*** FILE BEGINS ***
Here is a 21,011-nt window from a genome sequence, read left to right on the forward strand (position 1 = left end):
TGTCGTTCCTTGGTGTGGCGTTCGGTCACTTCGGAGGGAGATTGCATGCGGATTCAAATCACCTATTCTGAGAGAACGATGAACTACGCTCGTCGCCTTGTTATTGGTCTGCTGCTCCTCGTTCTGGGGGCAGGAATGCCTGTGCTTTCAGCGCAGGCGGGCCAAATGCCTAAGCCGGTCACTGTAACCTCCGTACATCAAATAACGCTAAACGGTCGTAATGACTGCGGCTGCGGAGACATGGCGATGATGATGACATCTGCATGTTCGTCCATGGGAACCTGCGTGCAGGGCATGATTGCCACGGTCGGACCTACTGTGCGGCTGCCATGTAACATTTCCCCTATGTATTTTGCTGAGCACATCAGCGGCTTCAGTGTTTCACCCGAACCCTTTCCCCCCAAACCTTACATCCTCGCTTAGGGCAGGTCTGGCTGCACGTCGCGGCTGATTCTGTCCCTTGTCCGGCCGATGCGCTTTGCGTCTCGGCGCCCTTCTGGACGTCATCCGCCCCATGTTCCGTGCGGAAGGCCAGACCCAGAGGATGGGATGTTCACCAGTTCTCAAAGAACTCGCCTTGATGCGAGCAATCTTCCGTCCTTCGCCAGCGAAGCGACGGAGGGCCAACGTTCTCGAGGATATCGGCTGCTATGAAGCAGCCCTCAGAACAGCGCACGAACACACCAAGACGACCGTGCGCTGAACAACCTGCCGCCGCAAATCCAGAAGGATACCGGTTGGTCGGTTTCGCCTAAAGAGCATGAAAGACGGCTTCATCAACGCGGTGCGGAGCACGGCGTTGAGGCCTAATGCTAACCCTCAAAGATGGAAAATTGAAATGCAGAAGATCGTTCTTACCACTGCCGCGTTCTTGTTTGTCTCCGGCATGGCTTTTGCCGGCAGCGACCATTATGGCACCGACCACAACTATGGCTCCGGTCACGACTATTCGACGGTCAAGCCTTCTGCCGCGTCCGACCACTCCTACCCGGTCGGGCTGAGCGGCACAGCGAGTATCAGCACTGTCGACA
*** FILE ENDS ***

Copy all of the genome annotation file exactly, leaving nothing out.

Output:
Here is a 21,011-nt window from a genome sequence, read left to right on the forward strand (position 1 = left end):
TGTCGTTCCTTGGTGTGGCGTTCGGTCACTTCGGAGGGAGATTGCATGCGGATTCAAATCACCTATTCTGAGAGAACGATGAACTACGCTCGTCGCCTTGTTATTGGTCTGCTGCTCCTCGTTCTGGGGGCAGGAATGCCTGTGCTTTCAGCGCAGGCGGGCCAAATGCCTAAGCCGGTCACTGTAACCTCCGTACATCAAATAACGCTAAACGGTCGTAATGACTGCGGCTGCGGAGACATGGCGATGATGATGACATCTGCATGTTCGTCCATGGGAACCTGCGTGCAGGGCATGATTGCCACGGTCGGACCTACTGTGCGGCTGCCATGTAACATTTCCCCTATGTATTTTGCTGAGCACATCAGCGGCTTCAGTGTTTCACCCGAACCCTTTCCCCCCAAACCTTACATCCTCGCTTAGGGCAGGTCTGGCTGCACGTCGCGGCTGATTCTGTCCCTTGTCCGGCCGATGCGCTTTGCGTCTCGGCGCCCTTCTGGACGTCATCCGCCCCATGTTCCGTGCGGAAGGCCAGACCCAGAGGATGGGATGTTCACCAGTTCTCAAAGAACTCGCCTTGATGCGAGCAATCTTCCGTCCTTCGCCAGCGAAGCGACGGAGGGCCAACGTTCTCGAGGATATCGGCTGCTATGAAGCAGCCCTCAGAACAGCGCACGAACACACCAAGACGACCGTGCGCTGAACAACCTGCCGCCGCAAATCCAGAAGGATACCGGTTGGTCGGTTTCGCCTAAAGAGCATGAAAGACGGCTTCATCAACGCGGTGCGGAGCACGGCGTTGAGGCCTAATGCTAACCCTCAAAGATGGAAAATTGAAATGCAGAAGATCGTTCTTACCACTGCCGCGTTCTTGTTTGTCTCCGGCATGGCTTTTGCCGGCAGCGACCATTATGGCACCGACCACAACTATGGCTCCGGTCACGACTATTCGACGGTCAAGCCTTCTGCCGCGTCCGACCACTCCTACCCGGTCGGGCTGAGCGGCACAGCGAGTATCAGCACTGTCGACA